I concede that I have not thoroughly rummaged through the literature, and so, I will stand corrected.  However, records pertaining these people are spotty from what I could gather. There should be more than just a few fleeting pages in “Google-able” books, along with what essentially are Board Meetings minutes from The Kiangsi Chapter of Methodist Episcopal Church (江西美以美會). My own belief aside, I think when someone did some thing let alone sacrificing their lives for a Belief, that Belief System should honor him/her to the fullest extent and not let them simply become a footnote in history.

I understand and can appreciate the argument: To do what these Kiukiang Methodist missionaries had done is not for the purpose of being set on an altar with a bronze head. If Mrs. and Dr. Perkins were here today, they would tell me exactly just that.  However, what they and many others have accomplished are no less than that of Mother Teresa – definitely not when collectively considered. They would be considered as Saints in Catholic Churches – and they are.

I will just leave it at that….


Last thoughts….  It took this long in part because I am still holding down a job.  More accurately, regardless how much respect one can hold for these people, how reverent one can be to these stories, and how passionate one can become for this project, there are only that many hours in a day one could hold photos of “ghosts” (my sincere apology) and analyze events of the distant past.  It was becoming increasingly a drain physically and emotionally, especially when one becomes attached to their stories (so, there were moments when slamming down a few shots of Jamison was a must).

But I have no regrets – because these people should be heard….

From here on, there are still many photos to post, especially for pages such as “Constructions of the New Water of Life Hospital (W.L.H.).” If I can do it right – or do justice to Mrs. Perkins, one would have a sense of how it was raised from a flat ground. I also need to rearrange and reorganize many of those already posted.  Last but not the very least, I will need to complete “capturing” many captions on the backs of these photos. I have already started on this task.  However, this in itself is a challenging and time consuming event mainly because most captions were not typed.  Some times, it would take literally an afternoon just to decipher what Mrs. Perkins wrote on a couple photos; even then, there would often be words/letters remain unclear despite becoming a semi-expert of Mrs. Perkins’ handwriting.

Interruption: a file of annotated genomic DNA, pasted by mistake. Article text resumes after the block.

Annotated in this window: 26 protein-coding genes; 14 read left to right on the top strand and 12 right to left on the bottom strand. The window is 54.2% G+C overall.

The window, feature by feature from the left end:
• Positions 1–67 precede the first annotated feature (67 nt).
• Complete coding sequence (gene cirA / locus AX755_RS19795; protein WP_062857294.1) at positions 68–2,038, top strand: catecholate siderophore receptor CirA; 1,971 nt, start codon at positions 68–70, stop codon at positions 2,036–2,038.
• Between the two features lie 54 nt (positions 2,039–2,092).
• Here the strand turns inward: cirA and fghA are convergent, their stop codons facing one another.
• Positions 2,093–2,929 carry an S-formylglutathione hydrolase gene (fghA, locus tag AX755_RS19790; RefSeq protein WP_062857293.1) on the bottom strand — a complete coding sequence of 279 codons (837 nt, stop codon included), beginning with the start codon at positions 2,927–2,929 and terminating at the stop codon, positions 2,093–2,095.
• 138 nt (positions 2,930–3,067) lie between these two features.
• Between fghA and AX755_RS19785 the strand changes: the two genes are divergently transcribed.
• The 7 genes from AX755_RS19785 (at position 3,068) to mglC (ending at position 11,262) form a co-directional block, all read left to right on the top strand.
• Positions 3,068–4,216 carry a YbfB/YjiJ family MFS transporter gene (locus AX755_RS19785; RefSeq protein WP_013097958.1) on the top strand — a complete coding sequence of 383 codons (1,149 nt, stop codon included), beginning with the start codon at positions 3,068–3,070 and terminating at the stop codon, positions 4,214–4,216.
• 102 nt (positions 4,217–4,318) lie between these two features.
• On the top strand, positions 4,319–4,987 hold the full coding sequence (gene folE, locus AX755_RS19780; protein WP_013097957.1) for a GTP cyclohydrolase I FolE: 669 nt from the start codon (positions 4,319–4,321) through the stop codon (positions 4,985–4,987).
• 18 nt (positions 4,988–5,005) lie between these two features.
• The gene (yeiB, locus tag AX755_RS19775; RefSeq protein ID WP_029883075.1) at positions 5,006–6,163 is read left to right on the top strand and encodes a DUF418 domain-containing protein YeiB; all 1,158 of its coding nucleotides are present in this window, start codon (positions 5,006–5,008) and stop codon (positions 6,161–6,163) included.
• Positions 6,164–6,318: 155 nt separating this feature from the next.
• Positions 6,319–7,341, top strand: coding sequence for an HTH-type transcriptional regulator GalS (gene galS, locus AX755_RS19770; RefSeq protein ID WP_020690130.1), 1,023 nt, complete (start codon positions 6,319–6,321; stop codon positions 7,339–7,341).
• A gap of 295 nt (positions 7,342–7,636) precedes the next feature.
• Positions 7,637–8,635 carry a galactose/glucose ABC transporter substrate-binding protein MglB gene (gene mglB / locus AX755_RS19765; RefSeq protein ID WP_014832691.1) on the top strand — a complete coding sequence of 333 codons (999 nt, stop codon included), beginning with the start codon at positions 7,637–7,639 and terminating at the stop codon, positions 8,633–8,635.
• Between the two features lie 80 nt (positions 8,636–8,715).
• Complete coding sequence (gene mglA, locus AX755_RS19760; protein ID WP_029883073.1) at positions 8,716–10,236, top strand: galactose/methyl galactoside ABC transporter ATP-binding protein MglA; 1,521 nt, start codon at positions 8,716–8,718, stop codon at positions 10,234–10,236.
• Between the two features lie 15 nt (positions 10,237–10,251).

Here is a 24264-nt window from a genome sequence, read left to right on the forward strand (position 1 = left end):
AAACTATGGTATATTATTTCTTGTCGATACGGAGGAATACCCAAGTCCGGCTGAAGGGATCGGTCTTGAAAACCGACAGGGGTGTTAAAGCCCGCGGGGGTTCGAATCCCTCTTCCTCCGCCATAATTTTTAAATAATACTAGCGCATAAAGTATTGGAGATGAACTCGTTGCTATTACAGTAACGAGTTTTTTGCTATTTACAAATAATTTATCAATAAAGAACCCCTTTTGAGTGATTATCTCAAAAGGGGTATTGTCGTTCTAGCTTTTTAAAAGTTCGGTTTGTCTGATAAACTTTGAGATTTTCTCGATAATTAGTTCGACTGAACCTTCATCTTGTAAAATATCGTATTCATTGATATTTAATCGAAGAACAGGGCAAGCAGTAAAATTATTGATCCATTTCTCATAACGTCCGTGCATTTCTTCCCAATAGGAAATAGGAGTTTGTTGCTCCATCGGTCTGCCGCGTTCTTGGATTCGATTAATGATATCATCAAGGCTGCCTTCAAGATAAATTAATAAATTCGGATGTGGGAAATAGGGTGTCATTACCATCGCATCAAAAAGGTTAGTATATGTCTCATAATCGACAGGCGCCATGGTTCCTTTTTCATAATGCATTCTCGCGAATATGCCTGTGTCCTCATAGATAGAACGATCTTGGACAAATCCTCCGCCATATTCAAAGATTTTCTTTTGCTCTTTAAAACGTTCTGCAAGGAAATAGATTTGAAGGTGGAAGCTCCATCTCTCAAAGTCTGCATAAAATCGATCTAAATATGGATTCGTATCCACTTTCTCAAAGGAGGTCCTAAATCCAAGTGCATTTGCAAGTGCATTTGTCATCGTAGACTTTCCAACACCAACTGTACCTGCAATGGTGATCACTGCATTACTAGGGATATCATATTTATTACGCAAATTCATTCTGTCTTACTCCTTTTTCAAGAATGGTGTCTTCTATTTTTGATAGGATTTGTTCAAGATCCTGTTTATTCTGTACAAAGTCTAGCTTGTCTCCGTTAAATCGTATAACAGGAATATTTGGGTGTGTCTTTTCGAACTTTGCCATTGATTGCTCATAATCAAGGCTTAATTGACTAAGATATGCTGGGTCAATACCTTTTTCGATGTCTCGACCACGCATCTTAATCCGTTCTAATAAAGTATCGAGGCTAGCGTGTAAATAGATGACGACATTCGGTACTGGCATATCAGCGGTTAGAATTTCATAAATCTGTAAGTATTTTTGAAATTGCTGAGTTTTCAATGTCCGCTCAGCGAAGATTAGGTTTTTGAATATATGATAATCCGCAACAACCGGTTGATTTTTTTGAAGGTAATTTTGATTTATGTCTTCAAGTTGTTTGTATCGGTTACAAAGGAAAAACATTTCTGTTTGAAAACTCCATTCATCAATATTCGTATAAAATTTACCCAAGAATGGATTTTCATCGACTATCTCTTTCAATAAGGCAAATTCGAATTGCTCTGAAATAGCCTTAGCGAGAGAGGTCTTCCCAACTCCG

As I sign off here with regards to The Perkins Family Photo Collection, I feel a strange sense of accomplishment – deservingly or not. For one, I have become a much better organizer, and perhaps I could even be considered as an amateur archivist (cheers to that). Most of all, I am truly honored – and I feel blessed – by this rare opportunity in life to be an ambassador of sorts for these forgotten people….

And that could very well be – my redemption.

Benjamin R. K. Sun (孫賁)

May 28, 2016 (Rev. 07/30/2016)


A Thousand and More: Page 3 - Digressing Thoughts

The Ruins of Summer Palace (頤和園)

Dr. Sun Yat-Sen Mausoleum by the Purple Mountain in Nanking (孫中山先生: 中山陵, 紫金山下, 南京)

– TO VISIT –


Danforth Hospital   //   Rulison Girls High   //   William Nast   //   Gracey Center   //   Knowles   //   WFMS Primary   //   Day School

Back To:  "A Thousand and More" - Page 1    //    To Read: Page 2

 

To See:  First Time in Kiukiang   //   Nanking Experience   //   China in 1900s   //  Back to:  The Great Flood   //   Old Kiukiang

The Great Wall (长城) and Notes By Dr. Edward Perkins

Gandhi, ca. 1948